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Monday 27th Mar 2017

Second guessing seems to be second nature for most of us.

And, it isn't like I cannot be decisive, although if I cannot decide between the grass fed beef strip steak or the fresh coho salmon until the waiter in the restaurant is standing over me, order pad in hand, tapping his pen waiting for me to choose. Although the good news is once I have placed my order, I rarely wish I had ordered something else.

Truth is when I was younger I did second guess almost everything I did. Which job I accepted, or whether it would have been smarter to throw in with this girl rather than that. 

When I started playing fantasy baseball, however, second guessing haunted me almost on a daily basis as it seemed no matter who I had on my squad, a player I had thought about drafting was hot.

In 2001, my first year in Tout Wars, I had picked up Raul Ibanez for my reserve list. As the season progressed, I made some trades and Ibanez' totals were not that strong, and the outfielder lost to the roster numbers game and went into the free agent pool.

Another owner (I think it was Jim Callis) snatched Ibanez up, and the Royal established himself as an everyday player with a .288-8-35 second half that still grates on my nerves. The stupid thing is I won that year, meaning I didn't need Ibanez or his homers or RBI, but the fact that I let that production go still sticks in my craw 15 years later.

At some point within my first years of playing fantasy ball, I did have this realization about doubting my choices in life, especially in the game I loved, so I made a decision: I could not second guess any aspect of my life except fantasy ball.

In reaching this internal accord, I did not think my internal doubt mechanism would lessen, let alone stop, but I did realize that as much as I cared about my teams, this was the one aspect of my life where it didn't matter if I questioned myself ex post facto.

However, as I yielded to my own indecision, I found it easier to stop my internal doubting Thomas for some reason, determining that at any given time I was making the best possible decision for my team at large, and not to worry about the details: it was the team and results, not necessarily this move or that move that brought success or failure.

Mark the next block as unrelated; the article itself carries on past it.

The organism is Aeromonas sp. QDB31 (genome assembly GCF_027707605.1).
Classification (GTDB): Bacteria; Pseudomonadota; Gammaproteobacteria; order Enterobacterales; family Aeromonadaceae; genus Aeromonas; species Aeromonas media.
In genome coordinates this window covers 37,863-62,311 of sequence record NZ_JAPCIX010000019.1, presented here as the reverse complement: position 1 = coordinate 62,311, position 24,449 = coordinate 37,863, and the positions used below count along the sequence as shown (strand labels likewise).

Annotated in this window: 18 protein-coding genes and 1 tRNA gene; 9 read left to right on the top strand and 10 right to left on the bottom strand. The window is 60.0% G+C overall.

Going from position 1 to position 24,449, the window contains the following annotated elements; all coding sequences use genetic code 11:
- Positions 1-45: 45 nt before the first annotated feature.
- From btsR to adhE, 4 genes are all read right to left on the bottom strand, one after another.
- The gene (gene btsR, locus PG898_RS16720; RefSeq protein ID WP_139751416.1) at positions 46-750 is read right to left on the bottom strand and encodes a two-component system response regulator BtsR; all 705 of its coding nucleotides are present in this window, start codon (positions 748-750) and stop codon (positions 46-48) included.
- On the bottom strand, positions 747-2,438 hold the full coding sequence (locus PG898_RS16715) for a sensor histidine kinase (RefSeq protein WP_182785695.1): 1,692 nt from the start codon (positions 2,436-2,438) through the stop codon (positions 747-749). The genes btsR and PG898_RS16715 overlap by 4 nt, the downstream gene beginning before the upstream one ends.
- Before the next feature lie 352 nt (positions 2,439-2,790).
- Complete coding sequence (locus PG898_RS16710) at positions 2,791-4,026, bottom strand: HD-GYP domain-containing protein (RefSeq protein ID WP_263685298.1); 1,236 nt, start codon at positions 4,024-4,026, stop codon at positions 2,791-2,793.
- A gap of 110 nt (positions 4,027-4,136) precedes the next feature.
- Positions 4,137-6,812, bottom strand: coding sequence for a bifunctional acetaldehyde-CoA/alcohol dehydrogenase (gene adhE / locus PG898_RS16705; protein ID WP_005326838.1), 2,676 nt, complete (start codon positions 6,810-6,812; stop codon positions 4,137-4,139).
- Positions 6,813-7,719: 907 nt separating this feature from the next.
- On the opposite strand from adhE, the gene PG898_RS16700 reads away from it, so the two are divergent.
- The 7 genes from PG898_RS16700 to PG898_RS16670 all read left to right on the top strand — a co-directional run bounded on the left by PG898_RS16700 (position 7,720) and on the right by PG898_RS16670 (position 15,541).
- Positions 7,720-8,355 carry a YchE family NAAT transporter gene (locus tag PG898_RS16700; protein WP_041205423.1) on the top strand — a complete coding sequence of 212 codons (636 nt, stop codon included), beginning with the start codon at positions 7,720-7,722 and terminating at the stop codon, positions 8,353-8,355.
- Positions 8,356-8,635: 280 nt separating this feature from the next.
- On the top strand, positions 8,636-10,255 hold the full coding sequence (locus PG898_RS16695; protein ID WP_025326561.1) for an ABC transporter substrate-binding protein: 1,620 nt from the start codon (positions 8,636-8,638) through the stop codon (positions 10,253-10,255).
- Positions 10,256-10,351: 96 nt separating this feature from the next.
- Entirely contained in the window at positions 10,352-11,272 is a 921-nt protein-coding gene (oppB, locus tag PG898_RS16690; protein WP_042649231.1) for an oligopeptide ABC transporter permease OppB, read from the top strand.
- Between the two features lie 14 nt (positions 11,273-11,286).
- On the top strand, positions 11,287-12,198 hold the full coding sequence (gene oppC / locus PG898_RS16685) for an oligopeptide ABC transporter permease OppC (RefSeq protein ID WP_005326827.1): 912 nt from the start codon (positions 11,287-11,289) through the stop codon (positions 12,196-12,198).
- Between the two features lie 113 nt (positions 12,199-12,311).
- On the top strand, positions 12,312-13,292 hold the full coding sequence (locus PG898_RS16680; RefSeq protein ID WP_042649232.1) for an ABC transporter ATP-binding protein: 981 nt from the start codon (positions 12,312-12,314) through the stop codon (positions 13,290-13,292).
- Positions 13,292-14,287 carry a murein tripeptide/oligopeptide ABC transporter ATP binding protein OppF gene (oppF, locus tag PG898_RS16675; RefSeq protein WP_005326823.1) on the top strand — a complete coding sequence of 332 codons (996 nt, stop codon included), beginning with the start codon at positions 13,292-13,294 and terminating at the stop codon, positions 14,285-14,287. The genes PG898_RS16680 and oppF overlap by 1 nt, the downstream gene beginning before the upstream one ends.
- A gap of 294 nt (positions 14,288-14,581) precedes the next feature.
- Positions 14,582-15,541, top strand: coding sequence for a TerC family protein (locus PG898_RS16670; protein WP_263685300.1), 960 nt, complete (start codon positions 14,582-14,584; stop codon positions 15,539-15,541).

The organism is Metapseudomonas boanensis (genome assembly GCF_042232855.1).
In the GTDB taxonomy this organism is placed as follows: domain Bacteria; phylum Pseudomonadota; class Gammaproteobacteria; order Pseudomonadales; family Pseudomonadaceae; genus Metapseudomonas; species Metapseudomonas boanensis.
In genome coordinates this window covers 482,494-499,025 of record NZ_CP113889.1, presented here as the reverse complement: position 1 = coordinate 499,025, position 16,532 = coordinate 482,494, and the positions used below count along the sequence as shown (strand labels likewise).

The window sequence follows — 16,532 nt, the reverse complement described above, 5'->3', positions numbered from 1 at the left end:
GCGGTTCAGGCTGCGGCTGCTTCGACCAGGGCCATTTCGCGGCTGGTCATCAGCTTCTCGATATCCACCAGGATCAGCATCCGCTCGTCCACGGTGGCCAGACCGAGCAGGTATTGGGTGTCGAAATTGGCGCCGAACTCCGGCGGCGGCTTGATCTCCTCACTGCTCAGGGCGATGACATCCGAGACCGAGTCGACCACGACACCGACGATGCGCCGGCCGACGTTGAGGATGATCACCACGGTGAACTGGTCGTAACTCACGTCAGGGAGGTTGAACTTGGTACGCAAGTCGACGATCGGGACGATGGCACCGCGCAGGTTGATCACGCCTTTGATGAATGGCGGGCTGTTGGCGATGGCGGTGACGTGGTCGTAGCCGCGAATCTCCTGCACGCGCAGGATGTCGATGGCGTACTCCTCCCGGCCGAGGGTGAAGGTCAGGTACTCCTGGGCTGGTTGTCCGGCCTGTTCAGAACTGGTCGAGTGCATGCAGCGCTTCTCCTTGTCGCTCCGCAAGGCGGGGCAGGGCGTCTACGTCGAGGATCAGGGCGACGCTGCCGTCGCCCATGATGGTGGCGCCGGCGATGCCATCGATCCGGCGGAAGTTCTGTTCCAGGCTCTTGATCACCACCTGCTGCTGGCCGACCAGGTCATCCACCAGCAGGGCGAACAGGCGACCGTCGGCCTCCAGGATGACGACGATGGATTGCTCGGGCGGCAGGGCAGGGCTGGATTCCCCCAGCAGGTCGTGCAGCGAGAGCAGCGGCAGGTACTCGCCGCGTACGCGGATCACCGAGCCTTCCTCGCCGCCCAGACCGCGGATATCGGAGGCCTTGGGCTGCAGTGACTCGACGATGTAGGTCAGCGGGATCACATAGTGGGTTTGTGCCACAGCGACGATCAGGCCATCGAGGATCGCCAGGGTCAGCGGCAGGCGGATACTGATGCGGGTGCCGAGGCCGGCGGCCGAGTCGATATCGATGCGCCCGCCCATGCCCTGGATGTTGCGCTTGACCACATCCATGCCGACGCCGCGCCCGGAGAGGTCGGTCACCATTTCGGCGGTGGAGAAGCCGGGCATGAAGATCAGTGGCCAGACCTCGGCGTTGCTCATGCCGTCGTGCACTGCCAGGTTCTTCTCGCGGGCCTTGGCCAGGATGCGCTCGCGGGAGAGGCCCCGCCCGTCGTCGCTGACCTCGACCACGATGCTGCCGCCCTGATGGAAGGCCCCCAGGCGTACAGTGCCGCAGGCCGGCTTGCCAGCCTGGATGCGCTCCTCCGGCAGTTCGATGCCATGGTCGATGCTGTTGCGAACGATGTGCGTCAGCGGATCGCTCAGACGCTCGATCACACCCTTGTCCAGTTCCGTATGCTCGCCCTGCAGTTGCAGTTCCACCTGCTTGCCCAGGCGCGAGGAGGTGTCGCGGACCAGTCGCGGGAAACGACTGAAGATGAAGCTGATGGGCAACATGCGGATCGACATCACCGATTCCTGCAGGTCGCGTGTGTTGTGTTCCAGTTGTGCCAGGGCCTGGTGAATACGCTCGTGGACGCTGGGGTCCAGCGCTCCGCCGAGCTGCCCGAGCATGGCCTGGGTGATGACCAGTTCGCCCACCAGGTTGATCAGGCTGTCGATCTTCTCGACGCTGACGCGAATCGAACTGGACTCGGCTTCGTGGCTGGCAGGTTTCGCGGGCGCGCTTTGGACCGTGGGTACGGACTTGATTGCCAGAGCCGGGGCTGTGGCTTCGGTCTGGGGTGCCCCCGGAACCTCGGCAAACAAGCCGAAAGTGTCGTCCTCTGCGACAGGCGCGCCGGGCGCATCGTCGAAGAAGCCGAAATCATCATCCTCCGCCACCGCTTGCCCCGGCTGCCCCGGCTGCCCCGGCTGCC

This has all worked pretty well until I started playing daily games, where sticking to my guns has hit me in the parental context of "do what I say, not what I do."

Just yesterday, Lord Zola and I were discussing our daily rosters and he noted, "I screwed up tonight - last second got fancy - put in Finnegan, took out Zob and Bryant - making it worse is I was using Arrieta who's facing Finnegan."

Of course, I commiserated with Z, but then noted, "Once I pick, that is it. I try to forget it for every time I change my original lineup, I regret not trusting my initial plays and instincts." This was after the monster 16-0 no-no Thursday.

That held true for almost 12 hours this last instance, for yesterday afternoon I entered my Tout Wars and Beat the Expert rosters, going with Robinson Cano at second, Ryan Howard at first, and Matt Duffy at third.

When I select my lineup so much earlier than first pitch the following day, I do always go back in, check the weather, make sure starters--like Felix Hernandez who was slated to start Friday but fell to a bug and was scratched--are indeed slated to play.

Aside from that, I try to trust those first instincts as my inner voice usually knows much more clearly what to do than my conscious rational one. 

But, as I reviewed my roster, and the starting pitchers, I simply could not resist adjusting my roster, and swapping out Howard for Chris Davis (facing the Royals' very hittable Chris Young), putting the red-hot Josh Harrison (8-for-22, with six runs, five RBI, and three swipes this past week) against Patrick Corbin in Arizona, and then Nick Castellanos at third facing another hittable arm in Josh Tomlin.

So, I remade my bed as they say, and this is what I will die with barring any rainouts, but now I am second-guessing the dropping of Cano and Howard (not so much Duffy, but that means he will likely have the biggest day), and I am almost hoping my also ran selections have a bad game even if my guys do. 

But, I also have a healthy respect for karma, and throwing negative energy out into the universe is not something a Zen Master would advocate. (Neither is schadenfreude, for that matter.)

I guess the bottom line is that I might understand the balance of the universe, but when it comes to fantasy ball, winning is everything, right?

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